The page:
Identifying and addressing the mental health needs of children in care

The questions below were posed to a mixed audience of practitioners, carers, researchers and care leavers at Rees Centre webinar, 3 June 2015.
Recording link (54 mins) mp4 file 
Slides from webinar presentation.

Please add your own responses to the comments to the box below.

1.Which aspects of ‘ordinary care’ can influence young people’s mental health? Which of these can you influence?

Responses from webinar participants included managing contact well, how birth parents are talked about by carers, knowing (or not) what is going to happen in the future, family values and expectations. Integration of a looked after child into a foster home and sense of equity with foster siblings.

2. At the time of primary/secondary school transition, how can we ensure that intervention effects carry across contexts (e.g. between placements or home to school)?

How can we improve the evidence to help commissioners make the best decisions when choosing interventions?

Responses included the need to value foster carers as a full and vital part of the professional team, very close working between carer and school so that what happens at home is communicated to (and appropriately responded to by) school and vice versa and the need for consistent use of LAC reviews to make sure everyone knows what they should be doing.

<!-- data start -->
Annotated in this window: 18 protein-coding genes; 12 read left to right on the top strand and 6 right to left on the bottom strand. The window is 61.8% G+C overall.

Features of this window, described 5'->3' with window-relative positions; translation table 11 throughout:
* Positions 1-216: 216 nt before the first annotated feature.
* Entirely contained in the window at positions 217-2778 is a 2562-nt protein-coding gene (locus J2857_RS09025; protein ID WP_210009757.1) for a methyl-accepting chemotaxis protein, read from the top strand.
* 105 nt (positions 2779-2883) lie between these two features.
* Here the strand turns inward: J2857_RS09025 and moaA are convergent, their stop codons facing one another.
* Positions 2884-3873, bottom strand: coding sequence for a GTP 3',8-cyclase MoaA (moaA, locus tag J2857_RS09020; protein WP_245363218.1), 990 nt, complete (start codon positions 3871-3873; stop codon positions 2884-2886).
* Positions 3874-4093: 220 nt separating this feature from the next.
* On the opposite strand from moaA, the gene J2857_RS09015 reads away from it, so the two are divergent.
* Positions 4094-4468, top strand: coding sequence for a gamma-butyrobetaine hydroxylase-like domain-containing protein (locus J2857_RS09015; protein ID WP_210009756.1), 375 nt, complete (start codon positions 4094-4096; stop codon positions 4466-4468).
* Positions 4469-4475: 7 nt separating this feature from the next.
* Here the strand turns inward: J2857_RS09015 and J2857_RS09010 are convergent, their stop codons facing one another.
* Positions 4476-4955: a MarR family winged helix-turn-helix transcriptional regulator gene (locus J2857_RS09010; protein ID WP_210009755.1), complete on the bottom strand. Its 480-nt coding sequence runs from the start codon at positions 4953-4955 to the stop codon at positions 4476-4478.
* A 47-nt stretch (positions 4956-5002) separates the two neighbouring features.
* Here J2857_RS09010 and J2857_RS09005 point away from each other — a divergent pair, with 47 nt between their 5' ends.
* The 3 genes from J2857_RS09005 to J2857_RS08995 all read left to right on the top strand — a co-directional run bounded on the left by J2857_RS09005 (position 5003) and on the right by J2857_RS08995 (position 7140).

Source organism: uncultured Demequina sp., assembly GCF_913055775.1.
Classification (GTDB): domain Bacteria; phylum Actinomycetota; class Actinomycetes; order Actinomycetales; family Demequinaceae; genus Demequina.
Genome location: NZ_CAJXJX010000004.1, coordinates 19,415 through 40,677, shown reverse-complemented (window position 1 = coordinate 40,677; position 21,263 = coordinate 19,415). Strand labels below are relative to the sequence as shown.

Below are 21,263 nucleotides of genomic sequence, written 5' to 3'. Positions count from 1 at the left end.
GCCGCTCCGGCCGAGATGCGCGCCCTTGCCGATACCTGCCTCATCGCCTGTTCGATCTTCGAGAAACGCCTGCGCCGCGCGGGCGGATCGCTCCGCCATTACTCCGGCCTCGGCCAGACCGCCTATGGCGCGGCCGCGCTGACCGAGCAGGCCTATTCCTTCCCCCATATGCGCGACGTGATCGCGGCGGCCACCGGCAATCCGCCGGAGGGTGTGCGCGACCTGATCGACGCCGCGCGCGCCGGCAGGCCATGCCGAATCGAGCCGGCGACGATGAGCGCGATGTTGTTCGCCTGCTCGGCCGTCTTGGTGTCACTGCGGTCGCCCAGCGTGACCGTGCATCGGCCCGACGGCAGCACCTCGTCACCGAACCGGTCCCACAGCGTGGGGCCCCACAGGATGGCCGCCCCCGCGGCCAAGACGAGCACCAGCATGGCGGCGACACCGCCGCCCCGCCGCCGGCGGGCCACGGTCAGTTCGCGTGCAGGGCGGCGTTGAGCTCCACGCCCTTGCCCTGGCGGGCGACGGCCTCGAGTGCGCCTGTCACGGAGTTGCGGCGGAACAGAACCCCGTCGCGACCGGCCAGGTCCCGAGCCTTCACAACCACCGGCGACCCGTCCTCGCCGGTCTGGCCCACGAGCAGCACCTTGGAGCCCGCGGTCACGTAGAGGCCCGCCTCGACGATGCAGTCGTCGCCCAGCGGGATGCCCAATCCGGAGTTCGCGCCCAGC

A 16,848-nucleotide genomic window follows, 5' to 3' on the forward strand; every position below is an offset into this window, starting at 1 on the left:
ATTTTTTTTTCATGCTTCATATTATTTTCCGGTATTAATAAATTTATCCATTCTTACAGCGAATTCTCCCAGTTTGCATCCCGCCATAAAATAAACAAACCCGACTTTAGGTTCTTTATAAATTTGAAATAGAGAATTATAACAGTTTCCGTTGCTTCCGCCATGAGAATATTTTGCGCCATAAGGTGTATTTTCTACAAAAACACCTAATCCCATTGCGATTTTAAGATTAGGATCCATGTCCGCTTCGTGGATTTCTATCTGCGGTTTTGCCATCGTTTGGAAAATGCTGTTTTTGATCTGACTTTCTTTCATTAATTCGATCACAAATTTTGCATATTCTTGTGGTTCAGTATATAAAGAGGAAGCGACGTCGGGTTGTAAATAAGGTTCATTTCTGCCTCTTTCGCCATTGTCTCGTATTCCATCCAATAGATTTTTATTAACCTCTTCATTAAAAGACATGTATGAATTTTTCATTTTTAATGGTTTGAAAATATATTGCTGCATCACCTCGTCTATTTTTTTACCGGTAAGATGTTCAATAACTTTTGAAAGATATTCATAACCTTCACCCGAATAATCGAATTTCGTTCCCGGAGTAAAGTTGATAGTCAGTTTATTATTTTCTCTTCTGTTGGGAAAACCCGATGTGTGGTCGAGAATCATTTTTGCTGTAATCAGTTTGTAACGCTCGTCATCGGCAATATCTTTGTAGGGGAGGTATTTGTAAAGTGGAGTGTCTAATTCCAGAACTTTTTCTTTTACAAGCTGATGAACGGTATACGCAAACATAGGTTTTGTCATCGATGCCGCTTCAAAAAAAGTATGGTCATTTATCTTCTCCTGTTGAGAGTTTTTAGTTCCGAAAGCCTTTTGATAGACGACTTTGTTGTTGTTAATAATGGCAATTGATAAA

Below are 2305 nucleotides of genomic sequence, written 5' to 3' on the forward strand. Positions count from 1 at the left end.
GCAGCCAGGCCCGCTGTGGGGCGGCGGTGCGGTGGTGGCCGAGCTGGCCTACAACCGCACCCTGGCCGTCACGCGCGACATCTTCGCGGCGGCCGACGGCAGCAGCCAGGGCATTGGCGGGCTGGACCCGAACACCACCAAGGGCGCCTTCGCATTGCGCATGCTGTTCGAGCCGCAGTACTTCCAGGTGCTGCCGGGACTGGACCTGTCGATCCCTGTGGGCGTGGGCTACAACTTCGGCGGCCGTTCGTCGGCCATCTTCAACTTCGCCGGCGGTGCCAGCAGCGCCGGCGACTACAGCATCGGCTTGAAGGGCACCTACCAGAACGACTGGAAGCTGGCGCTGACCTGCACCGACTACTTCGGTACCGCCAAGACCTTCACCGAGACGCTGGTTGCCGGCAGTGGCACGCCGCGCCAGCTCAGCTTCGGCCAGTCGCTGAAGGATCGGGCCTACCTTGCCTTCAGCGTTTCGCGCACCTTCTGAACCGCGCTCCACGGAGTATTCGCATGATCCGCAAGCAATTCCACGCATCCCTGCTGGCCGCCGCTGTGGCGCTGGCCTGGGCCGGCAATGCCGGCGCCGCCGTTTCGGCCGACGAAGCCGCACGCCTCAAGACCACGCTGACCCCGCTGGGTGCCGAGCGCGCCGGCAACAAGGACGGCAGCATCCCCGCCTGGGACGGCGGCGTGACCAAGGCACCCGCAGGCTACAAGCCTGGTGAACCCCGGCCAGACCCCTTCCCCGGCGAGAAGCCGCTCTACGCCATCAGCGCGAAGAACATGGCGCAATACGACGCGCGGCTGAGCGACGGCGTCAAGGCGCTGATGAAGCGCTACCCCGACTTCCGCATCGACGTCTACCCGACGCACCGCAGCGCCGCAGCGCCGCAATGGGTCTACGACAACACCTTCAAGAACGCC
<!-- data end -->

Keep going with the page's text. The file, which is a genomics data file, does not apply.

Projects linked to mental health of looked after children

The presentation and discussion were led by Dr Nikki Luke (Rees Centre) and Helen Drew (University of Sussex) and linked to two mental health projects involving the Rees Centre:

What works in preventing and treating mental health in looked after children? is an NSPCC/Rees Centre report looking at the strength of the evidence for a range of interventions in this area.

Key Messages from this report

Supporting the mental health of looked after children across the primary to secondary transition is a current research project between the Universities of Sussex, Surrey, the Rees Centre at the University of Oxford, Sussex Partnership NHS Trust and Virtual Schools and schools across England.

 

 

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